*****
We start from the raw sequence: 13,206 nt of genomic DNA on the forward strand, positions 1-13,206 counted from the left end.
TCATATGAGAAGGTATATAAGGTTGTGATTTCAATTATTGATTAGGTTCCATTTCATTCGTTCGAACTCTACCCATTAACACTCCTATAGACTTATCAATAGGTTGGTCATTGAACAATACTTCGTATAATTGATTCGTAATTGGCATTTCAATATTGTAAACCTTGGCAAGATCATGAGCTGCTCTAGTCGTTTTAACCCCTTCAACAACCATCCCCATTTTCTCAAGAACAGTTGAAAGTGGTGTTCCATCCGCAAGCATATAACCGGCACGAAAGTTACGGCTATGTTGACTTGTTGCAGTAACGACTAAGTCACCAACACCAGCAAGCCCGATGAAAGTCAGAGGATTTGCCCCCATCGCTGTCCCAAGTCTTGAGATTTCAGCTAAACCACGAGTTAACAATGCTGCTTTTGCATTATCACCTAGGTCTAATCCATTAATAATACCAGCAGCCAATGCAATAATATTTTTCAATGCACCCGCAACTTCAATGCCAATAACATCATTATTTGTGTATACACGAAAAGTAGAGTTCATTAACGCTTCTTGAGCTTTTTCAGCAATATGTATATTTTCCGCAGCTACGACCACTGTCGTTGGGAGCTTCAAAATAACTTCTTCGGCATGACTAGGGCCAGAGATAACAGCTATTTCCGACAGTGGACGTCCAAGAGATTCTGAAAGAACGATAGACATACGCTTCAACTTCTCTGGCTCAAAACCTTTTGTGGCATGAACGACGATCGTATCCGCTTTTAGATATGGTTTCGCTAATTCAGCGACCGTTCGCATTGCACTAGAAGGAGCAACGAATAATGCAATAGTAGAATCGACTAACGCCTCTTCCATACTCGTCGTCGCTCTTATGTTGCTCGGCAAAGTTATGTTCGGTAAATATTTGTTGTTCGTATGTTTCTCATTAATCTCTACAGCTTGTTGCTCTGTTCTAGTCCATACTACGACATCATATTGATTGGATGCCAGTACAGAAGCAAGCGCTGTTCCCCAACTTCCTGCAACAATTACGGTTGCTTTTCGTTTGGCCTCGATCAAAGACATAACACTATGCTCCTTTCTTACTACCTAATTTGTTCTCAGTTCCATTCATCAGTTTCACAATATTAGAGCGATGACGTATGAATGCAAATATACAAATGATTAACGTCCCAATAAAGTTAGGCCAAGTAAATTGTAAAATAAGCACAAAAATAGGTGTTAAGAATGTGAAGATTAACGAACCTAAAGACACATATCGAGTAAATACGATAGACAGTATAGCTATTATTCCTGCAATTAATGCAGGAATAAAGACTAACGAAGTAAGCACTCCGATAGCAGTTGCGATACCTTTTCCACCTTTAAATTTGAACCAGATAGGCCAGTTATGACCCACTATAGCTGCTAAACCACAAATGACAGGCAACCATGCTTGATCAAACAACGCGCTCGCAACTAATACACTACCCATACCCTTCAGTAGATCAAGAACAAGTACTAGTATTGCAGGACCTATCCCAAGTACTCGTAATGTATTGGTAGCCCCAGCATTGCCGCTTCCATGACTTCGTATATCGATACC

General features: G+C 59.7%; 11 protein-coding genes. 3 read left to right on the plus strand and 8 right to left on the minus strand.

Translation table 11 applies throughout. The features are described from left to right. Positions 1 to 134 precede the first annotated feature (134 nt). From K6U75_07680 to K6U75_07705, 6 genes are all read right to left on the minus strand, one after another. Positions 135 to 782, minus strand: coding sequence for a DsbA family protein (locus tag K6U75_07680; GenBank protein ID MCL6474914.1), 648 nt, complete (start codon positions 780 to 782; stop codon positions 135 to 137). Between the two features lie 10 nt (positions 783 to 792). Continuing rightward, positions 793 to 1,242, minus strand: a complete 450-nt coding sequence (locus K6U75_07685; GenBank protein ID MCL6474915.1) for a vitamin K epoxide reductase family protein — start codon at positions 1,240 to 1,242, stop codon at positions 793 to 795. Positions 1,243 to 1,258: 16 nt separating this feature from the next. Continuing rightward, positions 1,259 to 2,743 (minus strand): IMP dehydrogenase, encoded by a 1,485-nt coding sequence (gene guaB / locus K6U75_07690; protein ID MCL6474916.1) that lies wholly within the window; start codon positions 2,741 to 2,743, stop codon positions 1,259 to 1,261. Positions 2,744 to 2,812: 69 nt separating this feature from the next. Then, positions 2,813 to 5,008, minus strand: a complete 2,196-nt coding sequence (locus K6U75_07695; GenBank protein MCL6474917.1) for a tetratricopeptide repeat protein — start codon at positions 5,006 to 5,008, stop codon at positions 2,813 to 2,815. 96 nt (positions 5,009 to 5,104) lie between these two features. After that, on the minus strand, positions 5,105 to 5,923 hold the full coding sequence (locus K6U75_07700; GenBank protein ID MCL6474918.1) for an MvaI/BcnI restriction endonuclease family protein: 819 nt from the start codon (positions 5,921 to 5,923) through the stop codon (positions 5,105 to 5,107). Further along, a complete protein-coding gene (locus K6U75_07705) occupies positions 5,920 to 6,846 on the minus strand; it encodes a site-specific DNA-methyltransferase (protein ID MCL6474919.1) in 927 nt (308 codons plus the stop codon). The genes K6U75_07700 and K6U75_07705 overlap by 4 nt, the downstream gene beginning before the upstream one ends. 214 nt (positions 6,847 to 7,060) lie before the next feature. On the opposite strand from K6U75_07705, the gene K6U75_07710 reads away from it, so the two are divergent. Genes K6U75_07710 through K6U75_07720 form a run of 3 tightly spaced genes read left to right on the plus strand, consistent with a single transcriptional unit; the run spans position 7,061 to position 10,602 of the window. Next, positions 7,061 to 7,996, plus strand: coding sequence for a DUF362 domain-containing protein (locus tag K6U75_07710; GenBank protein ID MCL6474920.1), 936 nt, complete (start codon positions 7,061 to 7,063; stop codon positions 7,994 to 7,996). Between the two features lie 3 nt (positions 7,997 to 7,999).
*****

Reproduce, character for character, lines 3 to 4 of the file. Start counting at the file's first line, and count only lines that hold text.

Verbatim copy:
General features: G+C 59.7%; 11 protein-coding genes. 3 read left to right on the plus strand and 8 right to left on the minus strand.

Translation table 11 applies throughout. The features are described from left to right. Positions 1 to 134 precede the first annotated feature (134 nt). From K6U75_07680 to K6U75_07705, 6 genes are all read right to left on the minus strand, one after another. Positions 135 to 782, minus strand: coding sequence for a DsbA family protein (locus tag K6U75_07680; GenBank protein ID MCL6474914.1), 648 nt, complete (start codon positions 780 to 782; stop codon positions 135 to 137). Between the two features lie 10 nt (positions 783 to 792). Continuing rightward, positions 793 to 1,242, minus strand: a complete 450-nt coding sequence (locus K6U75_07685; GenBank protein ID MCL6474915.1) for a vitamin K epoxide reductase family protein — start codon at positions 1,240 to 1,242, stop codon at positions 793 to 795. Positions 1,243 to 1,258: 16 nt separating this feature from the next. Continuing rightward, positions 1,259 to 2,743 (minus strand): IMP dehydrogenase, encoded by a 1,485-nt coding sequence (gene guaB / locus K6U75_07690; protein ID MCL6474916.1) that lies wholly within the window; start codon positions 2,741 to 2,743, stop codon positions 1,259 to 1,261. Positions 2,744 to 2,812: 69 nt separating this feature from the next. Then, positions 2,813 to 5,008, minus strand: a complete 2,196-nt coding sequence (locus K6U75_07695; GenBank protein MCL6474917.1) for a tetratricopeptide repeat protein — start codon at positions 5,006 to 5,008, stop codon at positions 2,813 to 2,815. 96 nt (positions 5,009 to 5,104) lie between these two features. After that, on the minus strand, positions 5,105 to 5,923 hold the full coding sequence (locus K6U75_07700; GenBank protein ID MCL6474918.1) for an MvaI/BcnI restriction endonuclease family protein: 819 nt from the start codon (positions 5,921 to 5,923) through the stop codon (positions 5,105 to 5,107). Further along, a complete protein-coding gene (locus K6U75_07705) occupies positions 5,920 to 6,846 on the minus strand; it encodes a site-specific DNA-methyltransferase (protein ID MCL6474919.1) in 927 nt (308 codons plus the stop codon). The genes K6U75_07700 and K6U75_07705 overlap by 4 nt, the downstream gene beginning before the upstream one ends. 214 nt (positions 6,847 to 7,060) lie before the next feature. On the opposite strand from K6U75_07705, the gene K6U75_07710 reads away from it, so the two are divergent. Genes K6U75_07710 through K6U75_07720 form a run of 3 tightly spaced genes read left to right on the plus strand, consistent with a single transcriptional unit; the run spans position 7,061 to position 10,602 of the window. Next, positions 7,061 to 7,996, plus strand: coding sequence for a DUF362 domain-containing protein (locus tag K6U75_07710; GenBank protein ID MCL6474920.1), 936 nt, complete (start codon positions 7,061 to 7,063; stop codon positions 7,994 to 7,996). Between the two features lie 3 nt (positions 7,997 to 7,999).